Surfing without leg ropes like ‘driving without brakes’ amid reports of injuries and violence at famous break
A former Greens MP says tough regulations may be needed to combat reckless behaviour in the surf, and a lawyer specialising in sports believes surfers who refuse to wear a leg rope could be legally liable for any injuries they cause.
Veteran surfer Ian Cohen said the situation at The Pass in Byron Bay was now so bad he would not paddle out without a helmet.
He said the famous point break had become a blackspot for violence and injuries.
The Pass in Byron Bay has become a blackspot for violence and injuries. (ABC North Coast: Bruce MacKenzie)
“I actually think we’re going to need some sort of patrol thing, like lifesavers with their flags patrolling for safety,” Mr Cohen said.
“Have a whistle and say to a person, ‘look you’re acting like a ratbag, you either get out of the water or we call the police’.”
Mr Cohen said the dangers posed by aggressive crowds were made much worse by people who refused to wear leg ropes.
He said during a recent swim at The Pass he counted 20 surfers from a line-up of nearly 100 who were not wearing leg ropes.
Mr Cohen said the growing trend that gave some surfers “an extra sense of freedom” was nothing but “selfishness”.
He likened it to 20 per cent of people driving cars without brakes.
“There’s been some horrendous damage out there and people are getting life-changing injuries,” he said.
“Serious injuries where they don’t recover, and I think that’s an appalling situation.”
Broken ribs, collapsed lung
Thais Pupio was left with three broken ribs and a collapsed lung after being hit by another surfer’s board at The Pass earlier this year.
“He looked at me and asked if I was okay and I said no, but then he started paddling away,” Ms Pupio said.
“He said you can’t just sit still on your board like that.
“I feel it’s really bad that the guy made no offer to help me and had no idea of the consequence.
“I understand that accidents happen and of course we need to be more careful to avoid those things.
“But I reckon … if you leave the scene, you [should face] really serious consequences like in a car accident or something.”
Suffolk Park resident Dennis Haydock had a similar story about his nine-year-old grandson almost being hit by a runaway long board.
He said the nine-year-old’s father pushed the board away before it hit his son, only to be verbally abused by its owner.
“If I had been down there myself — I’m a bit more confrontational — I would have taken her board and snapped it in half,” he said.
“It’s just so dangerous not to have a leg rope on.”
The concerns were not limited to Byron Bay.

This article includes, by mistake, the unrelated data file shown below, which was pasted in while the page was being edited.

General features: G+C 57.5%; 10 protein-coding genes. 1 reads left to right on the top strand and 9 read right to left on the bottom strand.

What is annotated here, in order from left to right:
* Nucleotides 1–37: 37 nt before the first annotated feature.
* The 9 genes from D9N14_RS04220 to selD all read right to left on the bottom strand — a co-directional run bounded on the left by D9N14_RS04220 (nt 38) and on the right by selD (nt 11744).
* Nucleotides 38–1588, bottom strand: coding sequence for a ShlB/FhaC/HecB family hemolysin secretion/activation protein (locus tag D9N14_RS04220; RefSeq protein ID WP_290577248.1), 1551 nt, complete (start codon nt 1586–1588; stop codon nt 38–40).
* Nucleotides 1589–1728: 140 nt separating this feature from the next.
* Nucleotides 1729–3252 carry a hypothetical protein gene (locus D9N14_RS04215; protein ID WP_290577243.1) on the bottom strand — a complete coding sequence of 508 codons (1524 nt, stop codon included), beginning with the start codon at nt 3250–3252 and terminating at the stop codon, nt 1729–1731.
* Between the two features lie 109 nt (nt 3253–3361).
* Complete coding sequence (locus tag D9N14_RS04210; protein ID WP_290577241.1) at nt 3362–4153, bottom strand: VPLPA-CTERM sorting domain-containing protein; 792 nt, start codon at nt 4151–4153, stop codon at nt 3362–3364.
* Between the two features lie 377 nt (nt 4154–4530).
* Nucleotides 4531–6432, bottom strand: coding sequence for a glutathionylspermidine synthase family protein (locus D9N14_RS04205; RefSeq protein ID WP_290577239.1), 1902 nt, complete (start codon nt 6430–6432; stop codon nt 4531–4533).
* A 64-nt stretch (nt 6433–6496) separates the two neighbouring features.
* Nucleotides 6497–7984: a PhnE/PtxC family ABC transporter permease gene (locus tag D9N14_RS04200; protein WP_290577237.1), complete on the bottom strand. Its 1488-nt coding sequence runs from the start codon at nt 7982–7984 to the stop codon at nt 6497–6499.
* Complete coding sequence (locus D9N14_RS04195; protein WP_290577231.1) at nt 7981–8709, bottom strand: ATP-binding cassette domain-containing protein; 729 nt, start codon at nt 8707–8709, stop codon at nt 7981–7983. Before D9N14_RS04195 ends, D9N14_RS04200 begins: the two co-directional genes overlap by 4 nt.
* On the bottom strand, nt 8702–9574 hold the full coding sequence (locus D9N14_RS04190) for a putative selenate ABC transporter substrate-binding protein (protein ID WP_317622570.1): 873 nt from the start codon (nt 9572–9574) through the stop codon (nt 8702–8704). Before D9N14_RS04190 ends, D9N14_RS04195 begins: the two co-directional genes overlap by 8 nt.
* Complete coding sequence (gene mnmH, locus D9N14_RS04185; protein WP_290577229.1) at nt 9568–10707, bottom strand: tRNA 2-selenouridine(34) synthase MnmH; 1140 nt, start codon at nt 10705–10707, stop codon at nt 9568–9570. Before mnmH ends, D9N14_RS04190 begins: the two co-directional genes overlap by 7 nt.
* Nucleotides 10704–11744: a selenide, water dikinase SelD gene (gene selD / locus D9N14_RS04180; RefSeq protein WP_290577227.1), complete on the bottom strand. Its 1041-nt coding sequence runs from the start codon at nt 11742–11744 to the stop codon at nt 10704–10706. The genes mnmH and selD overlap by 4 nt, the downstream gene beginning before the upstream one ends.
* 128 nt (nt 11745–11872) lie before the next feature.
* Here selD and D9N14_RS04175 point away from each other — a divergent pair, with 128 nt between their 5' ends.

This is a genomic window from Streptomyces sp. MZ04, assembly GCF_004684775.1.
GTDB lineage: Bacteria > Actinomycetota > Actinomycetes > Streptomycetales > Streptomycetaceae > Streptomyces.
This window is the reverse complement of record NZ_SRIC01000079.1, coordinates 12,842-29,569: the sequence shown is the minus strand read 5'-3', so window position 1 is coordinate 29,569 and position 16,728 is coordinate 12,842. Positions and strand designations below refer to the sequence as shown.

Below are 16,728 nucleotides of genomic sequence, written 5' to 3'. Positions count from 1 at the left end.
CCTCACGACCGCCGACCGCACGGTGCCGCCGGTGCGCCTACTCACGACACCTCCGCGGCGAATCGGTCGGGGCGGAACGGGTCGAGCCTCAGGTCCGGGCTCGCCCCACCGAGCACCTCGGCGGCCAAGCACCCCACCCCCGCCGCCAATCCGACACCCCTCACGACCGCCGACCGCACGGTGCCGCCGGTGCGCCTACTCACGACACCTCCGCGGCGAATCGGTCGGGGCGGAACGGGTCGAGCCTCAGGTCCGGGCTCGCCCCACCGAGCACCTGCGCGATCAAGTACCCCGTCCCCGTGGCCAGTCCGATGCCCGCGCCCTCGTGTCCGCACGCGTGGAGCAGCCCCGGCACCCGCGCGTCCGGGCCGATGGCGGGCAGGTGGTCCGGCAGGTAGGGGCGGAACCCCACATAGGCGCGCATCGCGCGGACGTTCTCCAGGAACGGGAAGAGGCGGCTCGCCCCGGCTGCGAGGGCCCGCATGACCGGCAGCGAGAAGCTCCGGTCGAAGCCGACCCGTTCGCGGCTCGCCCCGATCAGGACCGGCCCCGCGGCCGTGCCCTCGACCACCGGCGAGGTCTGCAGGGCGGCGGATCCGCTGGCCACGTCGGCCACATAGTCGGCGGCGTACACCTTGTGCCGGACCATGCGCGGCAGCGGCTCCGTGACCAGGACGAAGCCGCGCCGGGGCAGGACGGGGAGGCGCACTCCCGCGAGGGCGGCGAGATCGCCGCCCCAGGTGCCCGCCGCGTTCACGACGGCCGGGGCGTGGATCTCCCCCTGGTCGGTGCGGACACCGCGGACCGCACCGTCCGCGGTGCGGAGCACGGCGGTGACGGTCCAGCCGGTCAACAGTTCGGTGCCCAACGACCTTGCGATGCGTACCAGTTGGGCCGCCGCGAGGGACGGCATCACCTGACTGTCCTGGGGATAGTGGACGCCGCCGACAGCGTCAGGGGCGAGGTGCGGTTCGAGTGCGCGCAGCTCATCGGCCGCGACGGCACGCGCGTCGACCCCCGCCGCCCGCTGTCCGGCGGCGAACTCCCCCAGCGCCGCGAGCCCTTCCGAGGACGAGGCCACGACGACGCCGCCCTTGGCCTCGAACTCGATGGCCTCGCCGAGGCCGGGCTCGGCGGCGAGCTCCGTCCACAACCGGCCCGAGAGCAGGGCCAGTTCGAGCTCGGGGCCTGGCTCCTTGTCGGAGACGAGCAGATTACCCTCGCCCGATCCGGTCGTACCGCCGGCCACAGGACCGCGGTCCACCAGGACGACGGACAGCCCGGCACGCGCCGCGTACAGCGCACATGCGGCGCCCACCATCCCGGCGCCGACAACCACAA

Not just Byron Bay
Max Pendergast, who runs a Facebook page called Byron Bay Surf Safety, said it had been overwhelmed by stories about injuries caused by surfers not wearing leg ropes.
“Whenever I put any post up regarding leg ropes, it’s overwhelmed with stories about people being hit, people nearly being hit, arguments, physical fights,” he said.
“So much so that some of the posts we’ve done we’ve had to take down because people have replies threatening physical violence to other surfers.
“It’s not just Byron Bay — I’ve had replies from up the coast at Currumbin and Snapper and those breaks too.”
Southern Cross University law lecturer Andy Gibson said surfers who did not wear leg ropes could be legally liable if their boards injured someone.
But he said the difficulty with filing a negligence suit would be the ability to claim compensation and legal costs from the culprit.
Mr Gibson said pursuing legal action would be time consuming and costly.
“You can always bring a negligence [claim] against someone who causes you injury,” he said.
“But that pre-supposes that that person’s got the necessary funds to be able to pay the damages in the first place, and historically surfers have not been considered to be people with loads and loads of money.”
Mr Gibson said even if laws around leg ropes were introduced, they would be difficult to enforce.
“If the number of injuries reached a sufficiently high number and they’re also sufficiently serious enough, then parliaments may well decide it’s an area that needs to be legislated on,” he said.
“But it would be a very tricky area to enforce as well.
“We’ve seen a code of practice be introduced by surfers about what’s the right thing to do on the wave and what’s the wrong thing, and maybe that’s something that needs to be included into that code on conduct.”